Content Contributor Management and Network Effects in a UGC Environment.

Kaifu Zhang==Theodoros Evgeniou==Vineet Padmanabhan==Emile Richard==

摘要(来源:ACM):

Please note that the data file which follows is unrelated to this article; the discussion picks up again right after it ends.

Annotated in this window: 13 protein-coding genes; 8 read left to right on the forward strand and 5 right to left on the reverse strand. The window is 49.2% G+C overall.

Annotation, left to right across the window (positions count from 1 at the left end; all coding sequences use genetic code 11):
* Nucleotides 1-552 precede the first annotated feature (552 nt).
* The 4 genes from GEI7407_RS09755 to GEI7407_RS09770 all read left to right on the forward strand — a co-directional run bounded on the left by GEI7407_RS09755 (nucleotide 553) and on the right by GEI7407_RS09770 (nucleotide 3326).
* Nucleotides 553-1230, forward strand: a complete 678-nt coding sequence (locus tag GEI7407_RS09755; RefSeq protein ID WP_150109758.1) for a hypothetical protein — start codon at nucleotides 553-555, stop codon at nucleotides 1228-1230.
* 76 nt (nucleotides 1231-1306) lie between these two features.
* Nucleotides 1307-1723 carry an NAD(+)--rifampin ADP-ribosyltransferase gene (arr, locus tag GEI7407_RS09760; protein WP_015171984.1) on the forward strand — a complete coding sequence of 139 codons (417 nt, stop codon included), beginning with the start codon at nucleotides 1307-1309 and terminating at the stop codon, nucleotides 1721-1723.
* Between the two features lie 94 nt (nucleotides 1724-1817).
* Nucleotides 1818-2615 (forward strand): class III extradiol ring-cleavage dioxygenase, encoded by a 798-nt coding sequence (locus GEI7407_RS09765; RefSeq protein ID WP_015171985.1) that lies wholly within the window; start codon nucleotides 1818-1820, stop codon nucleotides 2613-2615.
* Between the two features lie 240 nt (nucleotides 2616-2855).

The success of any user-generated content website depends crucially on its asset of content contributors. How firms should invest in the acquisition and retention of content contributors represents a novel question that is particularly important for these websites. We develop a vector autoregressive (VAR) model to measure the financial values of the retention and acquisition of both contributors and content consumers. In our empirical application to a customer-to-customer marketplace, we find that contributor (seller) acquisition has the largest financial value because of their strong network effects on content consumers (buyers) and other contributors. However, the wear-in of contributors' financial values takes longer because the network effects need time to be fully realized. Our simulation-based studies (i) shed light on the value implications of “enhancing network effects” and (ii) quantify the revenue contributions of marketing newsletter campaigns. Our results indicate that enhancing network effects in complementary ways can further increase the marginal benefits of acquisition and retention. We also find that simply tracking click-throughs may vastly underestimate the values of marketing newsletters---in our case, by more than a factor of 5---which may lead to suboptimal marketing effort allocation. The success of any user-generated content website depends crucially on its asset of content contributors. How firms should invest in the acquisition and retention of content contributors represents a novel question that is particularly important for these websites. We develop a vector autoregressive (VAR) model to measure the financial values of the retention and acquisition of both contributors and content consumers. In our empirical application to a customer-to-customer marketplace, we find that contributor (seller) acquisition has the largest financial value because of their strong network effects on content consumers (buyers) and other contributors. However, the wear-in of contributors' financial values takes longer because the network effects need time to be fully realized. Our simulation-based studies (i) shed light on the value implications of “enhancing network effects” and (ii) quantify the revenue contributions of marketing newsletter campaigns. Our results indicate that enhancing network effects in complementary ways can further increase the marginal benefits of acquisition and retention. We also find that simply tracking click-throughs may vastly underestimate the values of marketing newsletters---in our case, by more than a factor of 5---which may lead to suboptimal marketing effort allocation.

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